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Two Pennsylvania Executives Agree to Plead Guilty to Bid Rigging on Contract with the U.S. Navy

WASHINGTON — Two executives of a Pennsylvania company have agreed to plead guilty, pay a fine, and serve jail time for participating in a conspiracy to rig bids on U.S. Navy contracts for metal sling hoist assemblies, the Department of Justice announced today.

Thomas Cunningham, vice president, and Richard Barko, general manager, of Total Industrial & Packaging Inc., located in McKees Rocks, Penn., pleaded guilty today in U.S. District Court in Islip, N.Y. They agreed to pay a criminal fine of $10,000 each and to serve up to six months in jail for their participation in a conspiracy to rig bids for Department of Defense (DOD) contracts for metal sling hoist assemblies, which are used to transport bombs and other munitions. Between August 2003 and January 2004, the conspirators submitted non-competitive bids to the U.S. Navy and discussed and agreed among themselves who of them would win contracts from the DOD.

Under the plea agreement, which is subject to court approval, Cunningham and Barko have agreed to cooperate with the Department of Justice’s ongoing investigation. “Today’s charges demonstrate the Antitrust Division’s resolve to hold accountable individuals who engage in anticompetitive practices, ” said Thomas O. Barnett, Assistant Attorney General in charge of the Department’s Antitrust Division. “We will continue to seek out and prosecute those who subvert the competitive bidding process through bid rigging and allocation schemes.”

Cunningham and Barko are charged with carrying out the bid-rigging conspiracy by:

∙ Attending meetings and engaging in discussions regarding the sale of metal sling hoist assemblies to the U.S. Navy;

∙ Agreeing during those meetings and discussions not to compete on certain contracts with the U.S. Navy either by not submitting prices or bids, by alternating winning bids, or by submitting intentionally high prices or bids;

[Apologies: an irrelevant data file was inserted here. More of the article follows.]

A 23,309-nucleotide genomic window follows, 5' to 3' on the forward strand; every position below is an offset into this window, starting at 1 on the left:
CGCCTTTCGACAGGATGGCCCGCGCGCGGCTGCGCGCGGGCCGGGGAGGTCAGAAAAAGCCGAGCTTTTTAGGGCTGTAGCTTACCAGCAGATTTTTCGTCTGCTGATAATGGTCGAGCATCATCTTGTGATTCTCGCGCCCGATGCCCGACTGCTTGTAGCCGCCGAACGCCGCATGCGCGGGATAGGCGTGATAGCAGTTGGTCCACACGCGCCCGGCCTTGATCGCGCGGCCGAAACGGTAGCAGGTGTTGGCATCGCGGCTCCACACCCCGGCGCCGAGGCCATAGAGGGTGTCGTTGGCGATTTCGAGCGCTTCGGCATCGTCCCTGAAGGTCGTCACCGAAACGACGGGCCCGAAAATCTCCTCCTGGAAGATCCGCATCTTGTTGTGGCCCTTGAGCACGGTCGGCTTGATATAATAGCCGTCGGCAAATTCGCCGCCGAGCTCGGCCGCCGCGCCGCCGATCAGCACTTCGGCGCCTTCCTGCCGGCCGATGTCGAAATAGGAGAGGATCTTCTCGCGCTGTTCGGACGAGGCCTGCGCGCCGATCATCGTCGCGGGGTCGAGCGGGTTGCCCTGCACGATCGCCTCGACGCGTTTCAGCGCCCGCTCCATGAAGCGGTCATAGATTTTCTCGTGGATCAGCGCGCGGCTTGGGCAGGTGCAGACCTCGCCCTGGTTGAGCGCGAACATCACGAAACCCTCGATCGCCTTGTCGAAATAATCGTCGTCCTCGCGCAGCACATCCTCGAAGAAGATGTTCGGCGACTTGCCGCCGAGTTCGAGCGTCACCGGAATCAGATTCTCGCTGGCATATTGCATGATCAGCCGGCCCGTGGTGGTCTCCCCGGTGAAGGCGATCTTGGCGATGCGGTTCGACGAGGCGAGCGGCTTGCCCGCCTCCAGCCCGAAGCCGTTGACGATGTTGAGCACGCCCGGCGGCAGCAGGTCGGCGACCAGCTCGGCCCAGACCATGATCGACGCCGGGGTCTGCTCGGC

∙ Discussing and exchanging prices on certain contracts so as not to undercut each other’s prices;

∙ Submitting bids in accordance with the agreements reached;

∙ Selling metal sling hoist assemblies to the U.S. Navy at collusive and non-competitive prices; and

∙ Accepting payment for metal sling hoist assemblies sold at the collusive and non-competitive prices.

Cunningham and Barko are charged with bid rigging in violation of the Sherman Act, 15 U.S.C. § 1, which carries a maximum sentence of 10 years of imprisonment and a fine of $1 million for individuals and $100 million for corporations. The maximum fine may be increased to twice the gain derived from the crime or twice the loss suffered by the victims of the crime if either of those amounts is greater than the statutory maximum fine.

Today’s charges are the result of an ongoing investigation being conducted by the Antitrust Division’s National Criminal Enforcement Section with the assistance of the DOD’s Defense Criminal Investigative Service.

The National Procurement Fraud Initiative announced in October 2006 is designed to promote the early detection, identification, prevention and prosecution of procurement fraud associated with the increase in contracting activity for national security and other government programs. As part of this initiative, the Deputy Attorney General has created the National Procurement Fraud Task Force.

Anyone with information concerning bid rigging or other anti-competitive conduct regarding marine fenders or related products is urged to call the National Criminal Enforcement Section of the Antitrust Division at 202-307-6694 or the Long Island Office of the Defense Criminal Investigative Service at 631- 420-4302.